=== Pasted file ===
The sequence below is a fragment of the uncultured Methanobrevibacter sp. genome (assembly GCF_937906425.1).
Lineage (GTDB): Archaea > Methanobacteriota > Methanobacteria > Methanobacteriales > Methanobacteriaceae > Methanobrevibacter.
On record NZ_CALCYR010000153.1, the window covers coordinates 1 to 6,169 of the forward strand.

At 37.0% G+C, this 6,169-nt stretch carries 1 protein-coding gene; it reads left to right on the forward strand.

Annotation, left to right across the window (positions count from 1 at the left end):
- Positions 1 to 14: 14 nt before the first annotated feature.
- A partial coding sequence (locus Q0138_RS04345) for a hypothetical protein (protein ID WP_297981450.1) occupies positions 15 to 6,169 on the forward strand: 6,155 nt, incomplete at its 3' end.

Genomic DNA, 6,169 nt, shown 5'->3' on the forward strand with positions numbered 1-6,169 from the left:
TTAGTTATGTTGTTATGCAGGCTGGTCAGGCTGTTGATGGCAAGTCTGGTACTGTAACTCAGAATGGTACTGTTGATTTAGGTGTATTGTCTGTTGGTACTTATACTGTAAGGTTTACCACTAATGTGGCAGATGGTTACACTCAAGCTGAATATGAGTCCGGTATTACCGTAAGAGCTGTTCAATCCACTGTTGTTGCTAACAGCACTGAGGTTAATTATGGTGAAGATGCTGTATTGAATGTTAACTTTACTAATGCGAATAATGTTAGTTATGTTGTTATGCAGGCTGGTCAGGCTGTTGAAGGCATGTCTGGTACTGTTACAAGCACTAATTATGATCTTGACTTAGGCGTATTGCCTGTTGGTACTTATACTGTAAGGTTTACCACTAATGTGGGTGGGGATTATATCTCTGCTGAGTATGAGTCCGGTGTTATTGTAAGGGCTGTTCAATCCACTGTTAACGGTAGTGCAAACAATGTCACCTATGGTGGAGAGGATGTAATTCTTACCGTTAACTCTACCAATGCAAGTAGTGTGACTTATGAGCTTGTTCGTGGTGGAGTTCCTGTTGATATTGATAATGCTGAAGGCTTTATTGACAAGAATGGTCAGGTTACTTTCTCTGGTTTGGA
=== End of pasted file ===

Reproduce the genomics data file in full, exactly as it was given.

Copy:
The sequence below is a fragment of the uncultured Methanobrevibacter sp. genome (assembly GCF_937906425.1).
Lineage (GTDB): Archaea > Methanobacteriota > Methanobacteria > Methanobacteriales > Methanobacteriaceae > Methanobrevibacter.
On record NZ_CALCYR010000153.1, the window covers coordinates 1 to 6,169 of the forward strand.

At 37.0% G+C, this 6,169-nt stretch carries 1 protein-coding gene; it reads left to right on the forward strand.

Annotation, left to right across the window (positions count from 1 at the left end):
- Positions 1 to 14: 14 nt before the first annotated feature.
- A partial coding sequence (locus Q0138_RS04345) for a hypothetical protein (protein ID WP_297981450.1) occupies positions 15 to 6,169 on the forward strand: 6,155 nt, incomplete at its 3' end.

Genomic DNA, 6,169 nt, shown 5'->3' on the forward strand with positions numbered 1-6,169 from the left:
TTAGTTATGTTGTTATGCAGGCTGGTCAGGCTGTTGATGGCAAGTCTGGTACTGTAACTCAGAATGGTACTGTTGATTTAGGTGTATTGTCTGTTGGTACTTATACTGTAAGGTTTACCACTAATGTGGCAGATGGTTACACTCAAGCTGAATATGAGTCCGGTATTACCGTAAGAGCTGTTCAATCCACTGTTGTTGCTAACAGCACTGAGGTTAATTATGGTGAAGATGCTGTATTGAATGTTAACTTTACTAATGCGAATAATGTTAGTTATGTTGTTATGCAGGCTGGTCAGGCTGTTGAAGGCATGTCTGGTACTGTTACAAGCACTAATTATGATCTTGACTTAGGCGTATTGCCTGTTGGTACTTATACTGTAAGGTTTACCACTAATGTGGGTGGGGATTATATCTCTGCTGAGTATGAGTCCGGTGTTATTGTAAGGGCTGTTCAATCCACTGTTAACGGTAGTGCAAACAATGTCACCTATGGTGGAGAGGATGTAATTCTTACCGTTAACTCTACCAATGCAAGTAGTGTGACTTATGAGCTTGTTCGTGGTGGAGTTCCTGTTGATATTGATAATGCTGAAGGCTTTATTGACAAGAATGGTCAGGTTACTTTCTCTGGTTTGGA